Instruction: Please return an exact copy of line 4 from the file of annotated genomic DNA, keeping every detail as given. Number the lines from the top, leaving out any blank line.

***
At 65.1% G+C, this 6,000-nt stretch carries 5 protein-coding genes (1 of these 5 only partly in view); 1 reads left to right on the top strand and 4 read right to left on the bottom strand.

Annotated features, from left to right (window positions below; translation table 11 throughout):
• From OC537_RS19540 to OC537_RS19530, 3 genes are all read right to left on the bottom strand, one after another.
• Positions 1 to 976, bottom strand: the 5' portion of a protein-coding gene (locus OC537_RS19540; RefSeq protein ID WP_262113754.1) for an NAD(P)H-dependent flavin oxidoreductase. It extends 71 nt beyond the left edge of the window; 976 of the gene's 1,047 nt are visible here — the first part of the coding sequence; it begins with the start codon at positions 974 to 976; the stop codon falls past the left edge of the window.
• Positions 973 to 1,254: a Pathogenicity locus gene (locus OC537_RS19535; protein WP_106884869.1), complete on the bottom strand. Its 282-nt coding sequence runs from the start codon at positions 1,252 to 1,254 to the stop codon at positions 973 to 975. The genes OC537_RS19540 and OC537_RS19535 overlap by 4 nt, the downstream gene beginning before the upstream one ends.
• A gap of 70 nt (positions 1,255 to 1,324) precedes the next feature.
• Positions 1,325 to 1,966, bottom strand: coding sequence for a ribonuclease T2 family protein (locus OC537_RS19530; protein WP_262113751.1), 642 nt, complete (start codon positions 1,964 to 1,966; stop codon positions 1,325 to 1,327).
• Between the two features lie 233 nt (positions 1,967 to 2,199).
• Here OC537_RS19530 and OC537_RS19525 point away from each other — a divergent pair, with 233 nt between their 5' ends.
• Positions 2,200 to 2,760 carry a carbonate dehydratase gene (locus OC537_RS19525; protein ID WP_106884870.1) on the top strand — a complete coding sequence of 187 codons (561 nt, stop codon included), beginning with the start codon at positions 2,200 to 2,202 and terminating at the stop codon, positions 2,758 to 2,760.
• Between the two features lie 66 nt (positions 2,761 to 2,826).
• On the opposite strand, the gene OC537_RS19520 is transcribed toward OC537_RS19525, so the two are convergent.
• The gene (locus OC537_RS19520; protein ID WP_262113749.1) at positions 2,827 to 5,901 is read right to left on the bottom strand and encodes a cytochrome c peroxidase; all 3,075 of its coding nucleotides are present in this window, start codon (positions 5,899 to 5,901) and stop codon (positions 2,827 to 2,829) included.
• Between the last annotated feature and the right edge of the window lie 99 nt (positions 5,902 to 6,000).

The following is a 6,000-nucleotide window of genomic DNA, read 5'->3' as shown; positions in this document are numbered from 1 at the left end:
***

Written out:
• Positions 1 to 976, bottom strand: the 5' portion of a protein-coding gene (locus OC537_RS19540; RefSeq protein ID WP_262113754.1) for an NAD(P)H-dependent flavin oxidoreductase. It extends 71 nt beyond the left edge of the window; 976 of the gene's 1,047 nt are visible here — the first part of the coding sequence; it begins with the start codon at positions 974 to 976; the stop codon falls past the left edge of the window.